Begun by a composer—Gian Carlo Menotti—whose operas are performed across the globe, Spoleto Festival USA is well known for its opera programming, which consists of new productions created and built in Charleston—a rarity in the world of opera productions.

All three 2014 Spoleto Festival USA operas have debuted, but there are still opportunities to see these magnificent productions. You might want to take this opportunity to brush up on your opera lingo. Being comfortable with these terms is not necessary to enjoying or understanding an opera, but they might enhance a post-performance conversation or help you understand the role different people play in the productions.

Spoleto Festival USA opera schedule:

El Niño, May 23, 26, 30 at Memminger Auditorium
Kát’a Kabanová, May 24, 29, 31, June 2, 6 at College of Charleston Sottile Theatre
Facing Goya, May 25, 27, 31, June 4, 7 at Dock Street Theatre

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Aria: a lyrical piece for solo voice generally found in an opera, oratorio, or cantata. You won’t hear any plot development in an aria, but rather the emotion and feelings of a character in that moment.

aria(Spoleto Festival USA production of Kát’a Kabanová)

Blocking: directions for movement on the stage. Similar to choreography, but the end result is acting rather than dancing.

Cadenza: a flashy addition to an aria (when talking about opera) towards the end of the piece, sometimes improvised.

Composer/Director/Conductor: The composer wrote the music, working with the libretto (and sometimes with the librettist). The director leads the stage production, coming up with a concept and leading a team of people in its execution. The conductor leads the music, positioned in front of the orchestra members but also leading the on-stage singers.

Dress Rehearsal: a final rehearsal including all elements that will be a part of performances: costumes, lights, orchestra, etc. An attempt is made to go through without stopping, but it is sometimes necessary to stop for corrections.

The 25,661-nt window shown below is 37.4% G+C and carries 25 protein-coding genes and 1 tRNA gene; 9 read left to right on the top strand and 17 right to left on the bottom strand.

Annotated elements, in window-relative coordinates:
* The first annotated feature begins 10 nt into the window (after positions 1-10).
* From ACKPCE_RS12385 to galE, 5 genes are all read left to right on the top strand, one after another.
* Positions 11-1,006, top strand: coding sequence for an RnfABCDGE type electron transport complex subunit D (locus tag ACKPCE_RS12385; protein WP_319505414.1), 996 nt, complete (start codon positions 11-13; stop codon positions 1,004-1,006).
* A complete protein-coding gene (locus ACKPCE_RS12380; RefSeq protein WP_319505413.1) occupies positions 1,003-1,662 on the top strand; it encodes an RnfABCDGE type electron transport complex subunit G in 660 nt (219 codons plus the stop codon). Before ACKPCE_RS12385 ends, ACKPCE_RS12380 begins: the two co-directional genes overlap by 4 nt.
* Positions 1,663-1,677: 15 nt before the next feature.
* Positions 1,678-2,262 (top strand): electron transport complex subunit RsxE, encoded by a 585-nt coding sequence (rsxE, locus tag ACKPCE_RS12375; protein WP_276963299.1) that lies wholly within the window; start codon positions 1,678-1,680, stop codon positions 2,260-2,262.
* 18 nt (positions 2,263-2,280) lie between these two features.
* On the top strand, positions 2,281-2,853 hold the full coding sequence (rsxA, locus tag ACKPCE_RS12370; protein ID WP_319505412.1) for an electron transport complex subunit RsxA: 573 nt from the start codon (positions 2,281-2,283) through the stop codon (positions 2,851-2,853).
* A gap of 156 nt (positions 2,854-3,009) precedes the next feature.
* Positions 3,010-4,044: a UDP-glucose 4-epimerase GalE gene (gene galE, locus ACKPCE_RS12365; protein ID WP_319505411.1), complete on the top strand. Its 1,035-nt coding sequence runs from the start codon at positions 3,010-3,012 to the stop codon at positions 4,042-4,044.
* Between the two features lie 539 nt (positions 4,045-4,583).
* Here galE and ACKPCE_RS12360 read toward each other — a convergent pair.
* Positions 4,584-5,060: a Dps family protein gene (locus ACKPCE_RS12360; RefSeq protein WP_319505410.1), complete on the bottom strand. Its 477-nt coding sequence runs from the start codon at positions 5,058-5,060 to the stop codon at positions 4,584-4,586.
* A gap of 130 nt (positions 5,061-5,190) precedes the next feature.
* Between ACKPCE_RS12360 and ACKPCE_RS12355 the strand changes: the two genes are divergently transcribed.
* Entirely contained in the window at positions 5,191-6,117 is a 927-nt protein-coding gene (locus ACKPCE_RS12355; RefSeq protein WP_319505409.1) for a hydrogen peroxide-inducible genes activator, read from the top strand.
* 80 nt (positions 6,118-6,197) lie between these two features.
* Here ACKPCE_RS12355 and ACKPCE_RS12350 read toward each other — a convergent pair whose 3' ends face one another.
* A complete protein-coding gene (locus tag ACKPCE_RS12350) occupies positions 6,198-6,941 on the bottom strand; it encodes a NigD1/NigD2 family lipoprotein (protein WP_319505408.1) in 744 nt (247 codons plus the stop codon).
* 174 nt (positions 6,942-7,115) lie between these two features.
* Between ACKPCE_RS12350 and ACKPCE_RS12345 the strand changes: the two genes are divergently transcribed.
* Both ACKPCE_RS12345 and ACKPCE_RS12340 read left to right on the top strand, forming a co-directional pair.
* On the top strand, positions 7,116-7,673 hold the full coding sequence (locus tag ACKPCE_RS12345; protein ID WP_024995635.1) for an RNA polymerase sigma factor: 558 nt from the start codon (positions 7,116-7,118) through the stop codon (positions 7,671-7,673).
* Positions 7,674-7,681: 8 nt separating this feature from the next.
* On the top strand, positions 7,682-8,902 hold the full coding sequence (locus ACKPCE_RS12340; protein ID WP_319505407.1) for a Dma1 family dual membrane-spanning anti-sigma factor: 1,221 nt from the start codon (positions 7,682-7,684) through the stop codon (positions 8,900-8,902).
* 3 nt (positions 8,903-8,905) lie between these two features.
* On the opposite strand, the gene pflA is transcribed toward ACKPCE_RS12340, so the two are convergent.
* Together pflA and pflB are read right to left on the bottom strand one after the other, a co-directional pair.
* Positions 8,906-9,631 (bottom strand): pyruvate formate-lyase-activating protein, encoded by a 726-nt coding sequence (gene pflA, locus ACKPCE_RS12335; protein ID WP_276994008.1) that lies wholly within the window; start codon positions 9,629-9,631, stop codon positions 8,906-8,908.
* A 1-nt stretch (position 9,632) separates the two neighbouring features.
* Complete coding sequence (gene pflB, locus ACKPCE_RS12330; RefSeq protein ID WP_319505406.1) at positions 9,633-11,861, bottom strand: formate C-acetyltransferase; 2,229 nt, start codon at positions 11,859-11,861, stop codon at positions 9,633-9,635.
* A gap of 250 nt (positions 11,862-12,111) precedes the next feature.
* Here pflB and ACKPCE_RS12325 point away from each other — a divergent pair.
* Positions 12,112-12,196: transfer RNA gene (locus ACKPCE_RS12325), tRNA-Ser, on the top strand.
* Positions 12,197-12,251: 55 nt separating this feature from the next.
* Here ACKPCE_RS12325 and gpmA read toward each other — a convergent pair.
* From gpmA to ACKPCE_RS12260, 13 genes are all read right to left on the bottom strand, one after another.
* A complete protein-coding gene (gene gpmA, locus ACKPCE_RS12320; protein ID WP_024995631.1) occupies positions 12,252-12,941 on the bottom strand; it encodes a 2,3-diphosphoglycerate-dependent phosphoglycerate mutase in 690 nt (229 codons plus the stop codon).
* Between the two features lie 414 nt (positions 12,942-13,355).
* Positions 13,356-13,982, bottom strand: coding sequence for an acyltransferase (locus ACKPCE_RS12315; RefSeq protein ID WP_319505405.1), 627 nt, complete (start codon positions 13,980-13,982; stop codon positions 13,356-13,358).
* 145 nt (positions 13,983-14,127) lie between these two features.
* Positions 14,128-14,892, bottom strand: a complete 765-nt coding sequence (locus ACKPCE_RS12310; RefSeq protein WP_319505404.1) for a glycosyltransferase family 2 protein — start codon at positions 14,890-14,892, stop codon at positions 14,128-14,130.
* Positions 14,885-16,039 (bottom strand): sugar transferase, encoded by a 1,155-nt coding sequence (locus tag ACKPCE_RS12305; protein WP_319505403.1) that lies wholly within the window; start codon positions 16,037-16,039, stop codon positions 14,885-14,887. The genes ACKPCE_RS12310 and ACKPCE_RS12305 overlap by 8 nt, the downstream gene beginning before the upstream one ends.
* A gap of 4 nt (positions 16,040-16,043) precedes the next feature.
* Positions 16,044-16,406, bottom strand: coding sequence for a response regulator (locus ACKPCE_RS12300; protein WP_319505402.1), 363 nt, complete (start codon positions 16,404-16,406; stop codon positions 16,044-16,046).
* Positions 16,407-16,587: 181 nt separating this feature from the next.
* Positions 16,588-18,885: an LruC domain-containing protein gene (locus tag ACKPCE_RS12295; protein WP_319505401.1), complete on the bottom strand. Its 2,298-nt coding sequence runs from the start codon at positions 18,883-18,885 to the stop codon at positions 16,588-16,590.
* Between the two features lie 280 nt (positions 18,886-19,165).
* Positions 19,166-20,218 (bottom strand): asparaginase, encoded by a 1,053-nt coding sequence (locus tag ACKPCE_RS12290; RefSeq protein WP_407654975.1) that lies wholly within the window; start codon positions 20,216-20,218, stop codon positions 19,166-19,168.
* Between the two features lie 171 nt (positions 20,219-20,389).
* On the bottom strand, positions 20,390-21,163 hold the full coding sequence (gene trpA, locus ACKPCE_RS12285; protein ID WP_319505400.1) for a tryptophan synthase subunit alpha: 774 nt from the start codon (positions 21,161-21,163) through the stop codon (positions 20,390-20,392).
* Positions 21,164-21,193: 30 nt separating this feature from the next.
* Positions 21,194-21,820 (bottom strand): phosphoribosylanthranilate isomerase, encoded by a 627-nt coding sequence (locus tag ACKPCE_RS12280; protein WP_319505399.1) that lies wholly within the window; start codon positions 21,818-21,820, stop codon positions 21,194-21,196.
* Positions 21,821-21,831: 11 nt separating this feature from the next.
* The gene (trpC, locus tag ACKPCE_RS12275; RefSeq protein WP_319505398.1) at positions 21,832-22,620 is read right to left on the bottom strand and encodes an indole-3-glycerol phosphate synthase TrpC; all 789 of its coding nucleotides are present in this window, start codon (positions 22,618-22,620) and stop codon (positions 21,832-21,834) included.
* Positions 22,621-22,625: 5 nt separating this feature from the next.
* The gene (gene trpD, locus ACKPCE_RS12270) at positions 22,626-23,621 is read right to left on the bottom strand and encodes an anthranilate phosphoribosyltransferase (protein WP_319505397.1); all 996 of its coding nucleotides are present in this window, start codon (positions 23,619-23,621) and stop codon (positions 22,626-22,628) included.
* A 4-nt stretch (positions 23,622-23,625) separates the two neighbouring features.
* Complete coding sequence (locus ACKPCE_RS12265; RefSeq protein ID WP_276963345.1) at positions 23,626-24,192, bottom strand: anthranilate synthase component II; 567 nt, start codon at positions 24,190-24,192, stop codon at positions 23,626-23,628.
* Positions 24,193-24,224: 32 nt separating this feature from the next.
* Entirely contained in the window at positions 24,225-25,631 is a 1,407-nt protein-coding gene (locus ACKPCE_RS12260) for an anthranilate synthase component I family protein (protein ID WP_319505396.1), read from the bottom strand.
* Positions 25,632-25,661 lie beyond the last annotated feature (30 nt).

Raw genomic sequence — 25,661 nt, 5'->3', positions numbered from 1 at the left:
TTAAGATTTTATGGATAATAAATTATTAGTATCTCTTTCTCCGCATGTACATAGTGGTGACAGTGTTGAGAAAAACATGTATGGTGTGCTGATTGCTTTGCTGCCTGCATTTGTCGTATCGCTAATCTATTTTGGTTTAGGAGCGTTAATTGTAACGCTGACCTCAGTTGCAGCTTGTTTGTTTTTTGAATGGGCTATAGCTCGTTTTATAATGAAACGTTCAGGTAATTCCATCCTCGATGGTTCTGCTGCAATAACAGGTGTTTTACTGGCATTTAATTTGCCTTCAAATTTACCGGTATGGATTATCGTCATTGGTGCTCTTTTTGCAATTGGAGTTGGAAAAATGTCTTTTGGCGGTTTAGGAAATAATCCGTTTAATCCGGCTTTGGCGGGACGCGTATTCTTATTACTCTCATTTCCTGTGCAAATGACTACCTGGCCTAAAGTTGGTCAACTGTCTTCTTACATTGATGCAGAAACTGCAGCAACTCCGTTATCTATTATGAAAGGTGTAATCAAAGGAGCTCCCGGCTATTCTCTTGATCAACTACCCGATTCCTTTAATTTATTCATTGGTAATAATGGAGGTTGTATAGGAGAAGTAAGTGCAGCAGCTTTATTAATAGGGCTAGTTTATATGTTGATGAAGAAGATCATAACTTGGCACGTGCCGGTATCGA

dress-rehearsal(Spoleto Festival USA production of Facing Goya)

Fach: the German term for “voice category.” The broadest categories are soprano, alto, tenor, baritone, and bass, but more descriptive divisions exist, including coloratura soprano, mezzo soprano, countertenor (a high male voice, rarely heard in modern times, but three of whom are cast in John Adams’s El Niño), etc. Fächer—the plural of fach—also takes into account the weight and color of a voice, not just its range regarding pitch.

Libretto: The script to the opera—that is, just the words or text.


(El Niño libretto)

Marking: for a vocalist, holding back in rehearsal in order to conserve the voice. Singers who are marking might sing an octave lower than what is written or disregard dynamic markings in passages that call for very loud or strenuous notes.

Pit: the area built under the stage to house an accompanying orchestra to a staged work. The conductor’s podium is in the pit, usually so his/her head pokes out just a bit in order to communicate with the singers on stage.

Score: The written music—this word refers to any music, not just that of opera (whereas “libretto” is an opera-specific word).

Sitzprobe: a seated run-through of an opera with orchestral accompaniment. This is the first time an opera cast gets together to sing with the orchestra, before they add blocking/staging.

Supernumerary: a person on the opera stage who does not sing.


(Spoleto Festival USA production of El Niño)

Supertitles: The opera’s text projected above the stage. In many cases, the sung text is not in the vernacular language, so the supertitles serve as translations.


(Spoleto Festival USA production of El Niño)

Wandelprobe: in this context, wandel roughly means “stroll,” so a wandelprobe is a run-through of an opera with orchestral accompaniment and blocking (blocking, strolling, you get the idea).

All performance imagery by Julia Lynn Photography.